# NCERT Solutions for Class 11 Geography Chapter 11 Water in the Atmosphere

Detailed, Step-by-Step NCERT Solutions for Class 11 Geography Chapter 11 Water in the Atmosphere Questions and Answers were solved by Expert Teachers as per NCERT (CBSE) Book guidelines covering each topic in chapter to ensure complete preparation.

## Water in the Atmosphere NCERT Solutions for Class 11 Geography Chapter 11

### Water in the Atmosphere Questions and Answers Class 11 Geography Chapter 11

Question 1.
Multiple Choice Questions :
(i) Which one of the following is the most important constituent of the atmosphere for human beings?
(a) Water vapour
(b) Nitrogen
(c) Dust particles
(d) Oxygen
(a) Water vapour.

(ii) Which one of the following process is responsible for transforming liquid into vapour?
(a) Condensation
(b) Transpiration
(c) Evaporation
(d) Precipitation
(c) Evaporation.

(iii) The air that contains moisture to its full capacity :
(a) Relative humidity
(b) Specific humidity
(c) Absolute humidity
(d) Saturated air
(d) Saturated air.

(iv) Which one of the following is the highest cloud in the sky?
(a) Cirrus
(b) Stratus
(c) Nimbus
(d) Cumulus
(a) Cirrus.

Question 2.
Answer the following questions in about 30 words each :

(i) Name the three types of precipitation.
Precipitation occurs in three ways :

• Convectional precipitation,
• Orographic precipitation,
• Cyclonic precipitation.

(ii) Explain relative humidity.
Relative humidity : The percentage of moisture present in the atmosphere as compared to its full capacity is known as relative humidity.

The amount of water vapour in the air compared with the amount that would be present if the air was saturated at that temperature. It is expressed in percentage determined by dividing the absolute humidity by water holding capacity of air.

If the air is saturated, its relative humidity is 100%; if only half saturated, the relative humidity is 50%. Since the capacity of air for absorbing and retaining moisture varies with temperature, the relative humidity of air mass can be altered by merely lowering its temperature without changing the actual amount of moisture present in it.

(ii) Why does the amount of water vapour decrease rapidly with altitude?
Water vapour in the atmosphere is the result of evaporation of water from the earth’s surface, a continual process dependent on air. Since the air becomes thinner with altitude, so also does the water vapour.

(iv) How are clouds formed? Classify them.
Clouds are formed by the condensation of water vapour around nuclei of minute dust particles in the air. In most cases, clouds consist of tiny droplets of water, but they may also consist of ice particles if temperature is below freezing point. Most clouds are formed by the rising warm and moist air. The ascending air expands and cools until the dew point is reached and some of the moisture condenses into clouds.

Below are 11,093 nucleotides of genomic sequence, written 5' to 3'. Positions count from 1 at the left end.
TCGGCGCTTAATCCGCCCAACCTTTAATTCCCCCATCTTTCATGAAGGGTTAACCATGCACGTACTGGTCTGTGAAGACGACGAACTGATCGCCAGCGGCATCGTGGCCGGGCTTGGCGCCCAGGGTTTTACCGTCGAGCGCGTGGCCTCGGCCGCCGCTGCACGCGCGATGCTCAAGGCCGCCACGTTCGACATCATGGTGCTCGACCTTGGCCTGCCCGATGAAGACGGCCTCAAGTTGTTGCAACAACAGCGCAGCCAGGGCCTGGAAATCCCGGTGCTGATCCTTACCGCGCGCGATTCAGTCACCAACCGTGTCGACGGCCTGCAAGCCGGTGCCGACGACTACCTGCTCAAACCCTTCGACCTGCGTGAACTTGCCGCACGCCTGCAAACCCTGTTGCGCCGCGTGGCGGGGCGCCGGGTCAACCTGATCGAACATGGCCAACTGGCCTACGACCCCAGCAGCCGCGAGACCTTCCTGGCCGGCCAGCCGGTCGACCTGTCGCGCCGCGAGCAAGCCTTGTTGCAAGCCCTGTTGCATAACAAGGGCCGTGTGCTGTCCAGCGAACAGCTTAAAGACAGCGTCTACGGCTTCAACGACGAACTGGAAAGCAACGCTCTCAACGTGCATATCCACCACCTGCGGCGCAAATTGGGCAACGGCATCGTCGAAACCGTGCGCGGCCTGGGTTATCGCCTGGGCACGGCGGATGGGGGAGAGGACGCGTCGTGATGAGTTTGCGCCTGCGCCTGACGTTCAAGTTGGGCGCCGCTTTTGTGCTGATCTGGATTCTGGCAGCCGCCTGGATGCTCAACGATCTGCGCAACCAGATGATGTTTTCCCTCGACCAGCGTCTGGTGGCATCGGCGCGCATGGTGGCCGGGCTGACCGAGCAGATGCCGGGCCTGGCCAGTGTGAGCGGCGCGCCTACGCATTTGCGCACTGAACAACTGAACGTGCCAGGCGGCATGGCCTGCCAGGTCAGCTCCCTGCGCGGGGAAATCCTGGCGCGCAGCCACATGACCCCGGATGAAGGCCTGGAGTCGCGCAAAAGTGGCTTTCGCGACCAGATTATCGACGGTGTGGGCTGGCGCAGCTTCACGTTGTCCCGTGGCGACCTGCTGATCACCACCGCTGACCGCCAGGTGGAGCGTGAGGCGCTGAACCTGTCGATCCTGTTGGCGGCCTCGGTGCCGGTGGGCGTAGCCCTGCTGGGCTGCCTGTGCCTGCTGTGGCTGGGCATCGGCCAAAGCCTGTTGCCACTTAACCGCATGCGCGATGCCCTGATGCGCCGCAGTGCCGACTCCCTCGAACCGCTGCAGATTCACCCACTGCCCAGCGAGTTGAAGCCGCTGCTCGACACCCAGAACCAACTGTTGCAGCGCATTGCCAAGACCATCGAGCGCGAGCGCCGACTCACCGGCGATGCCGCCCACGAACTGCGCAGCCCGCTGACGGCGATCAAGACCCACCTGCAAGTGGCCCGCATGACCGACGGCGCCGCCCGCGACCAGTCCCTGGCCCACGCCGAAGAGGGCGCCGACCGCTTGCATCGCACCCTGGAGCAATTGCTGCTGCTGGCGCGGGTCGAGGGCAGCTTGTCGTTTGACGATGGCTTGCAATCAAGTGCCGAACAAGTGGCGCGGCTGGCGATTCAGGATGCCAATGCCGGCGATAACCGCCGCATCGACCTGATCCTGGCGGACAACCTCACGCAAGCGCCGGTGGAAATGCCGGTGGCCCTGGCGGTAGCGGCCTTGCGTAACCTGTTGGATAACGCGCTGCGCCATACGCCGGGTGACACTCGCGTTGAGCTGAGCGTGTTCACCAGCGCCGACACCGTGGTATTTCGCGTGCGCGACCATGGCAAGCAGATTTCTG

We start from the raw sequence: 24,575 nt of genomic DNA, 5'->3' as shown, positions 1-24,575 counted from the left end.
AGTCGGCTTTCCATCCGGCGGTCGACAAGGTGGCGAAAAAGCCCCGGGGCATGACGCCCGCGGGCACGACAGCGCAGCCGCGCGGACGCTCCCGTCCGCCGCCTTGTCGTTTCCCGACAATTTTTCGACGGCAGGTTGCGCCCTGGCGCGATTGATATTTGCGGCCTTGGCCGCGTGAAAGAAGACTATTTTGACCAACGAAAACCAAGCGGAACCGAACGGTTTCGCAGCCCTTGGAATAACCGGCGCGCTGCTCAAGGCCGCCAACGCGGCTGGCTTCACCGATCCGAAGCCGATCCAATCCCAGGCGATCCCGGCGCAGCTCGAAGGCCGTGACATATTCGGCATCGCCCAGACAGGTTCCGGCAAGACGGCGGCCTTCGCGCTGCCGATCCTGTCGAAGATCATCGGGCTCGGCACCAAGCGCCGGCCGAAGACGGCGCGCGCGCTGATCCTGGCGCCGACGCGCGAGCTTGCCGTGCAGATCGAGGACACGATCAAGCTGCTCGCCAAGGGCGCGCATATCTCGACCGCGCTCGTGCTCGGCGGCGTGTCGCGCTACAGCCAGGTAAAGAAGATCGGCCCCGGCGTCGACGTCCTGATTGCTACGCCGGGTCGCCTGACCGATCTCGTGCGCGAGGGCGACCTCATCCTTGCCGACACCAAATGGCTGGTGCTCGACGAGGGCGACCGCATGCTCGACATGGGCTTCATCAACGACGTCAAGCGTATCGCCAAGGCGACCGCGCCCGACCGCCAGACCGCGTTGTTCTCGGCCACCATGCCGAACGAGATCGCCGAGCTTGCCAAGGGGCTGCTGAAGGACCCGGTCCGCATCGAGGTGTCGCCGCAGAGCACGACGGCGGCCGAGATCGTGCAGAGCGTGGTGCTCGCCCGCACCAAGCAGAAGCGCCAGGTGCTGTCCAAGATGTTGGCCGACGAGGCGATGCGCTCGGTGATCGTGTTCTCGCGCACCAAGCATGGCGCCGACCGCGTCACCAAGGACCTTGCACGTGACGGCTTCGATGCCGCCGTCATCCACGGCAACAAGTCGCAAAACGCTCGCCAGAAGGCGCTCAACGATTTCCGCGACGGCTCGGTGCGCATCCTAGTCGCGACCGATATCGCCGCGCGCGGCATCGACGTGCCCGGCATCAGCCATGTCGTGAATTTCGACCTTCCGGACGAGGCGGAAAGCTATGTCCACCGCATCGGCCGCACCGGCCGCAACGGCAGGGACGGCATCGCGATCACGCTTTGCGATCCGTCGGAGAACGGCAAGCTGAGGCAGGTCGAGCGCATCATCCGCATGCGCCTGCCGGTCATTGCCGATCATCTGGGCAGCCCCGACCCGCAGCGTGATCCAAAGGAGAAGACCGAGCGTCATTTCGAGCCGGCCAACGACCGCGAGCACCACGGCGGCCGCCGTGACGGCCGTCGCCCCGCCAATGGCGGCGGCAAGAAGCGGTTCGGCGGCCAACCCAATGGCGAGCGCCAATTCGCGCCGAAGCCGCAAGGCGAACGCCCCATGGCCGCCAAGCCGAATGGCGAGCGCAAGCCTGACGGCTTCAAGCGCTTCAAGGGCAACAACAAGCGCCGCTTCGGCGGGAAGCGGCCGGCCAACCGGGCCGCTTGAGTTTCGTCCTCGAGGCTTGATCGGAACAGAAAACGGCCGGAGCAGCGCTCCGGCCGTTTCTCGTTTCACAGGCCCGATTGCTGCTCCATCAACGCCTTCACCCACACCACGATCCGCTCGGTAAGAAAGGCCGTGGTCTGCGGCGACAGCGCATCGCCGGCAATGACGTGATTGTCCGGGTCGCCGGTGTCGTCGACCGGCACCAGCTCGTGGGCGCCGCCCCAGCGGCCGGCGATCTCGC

The clouds are of three types :

• High clouds : Cirrus, cirrostratus, cirrocumulus.
• Middle clouds : Altostratus, altocumulus.
• Low clouds: Stratocumulus, stratus, nimbostratus, cumulus and cumulonimbus.

Question 3.
Answer the following questions in about 150 words each :
(i) Discuss the salient features of the world distribution of precipitation.
Different places on the earth’s surface receive different amount of rainfall. As we proceed from the equator towards the poles, rainfall goes on decreasing. The coastal areas of the world receive greater amount of rainfall than the interior regions of the continents.

On the basis of the total amount of annual precipitation major precipitation regimes of the world are as follows :

(i) The equatorial belt, the windward slopes of the mountains along the western coasts in the cool temperate zone and the central areas of the monsoon lands, receive heavy precipitation of over 200 centimetres per annum.

(ii) Areas adjacent to high precipitation region receive moderate rainfall varying from 100-200 cm. per annum. The coastal area in the warm temperate zone also receive moderate amount of rainfall.

(iii) The central parts of the tropical lands and the center and interior parts of the temperate lands receive inadequate precipitation varying between 50-100 cm. per annum.

(iv) Areas lying in the rain shadow regions. The interior of the continents and high latitudes receive low precipitation of less than 50 cm. per annum. The western margin of the continents in the tropical lands, and the arid deserts come under this category.

(ii) What are forms of condensation? Describe the process of dew and frost formation.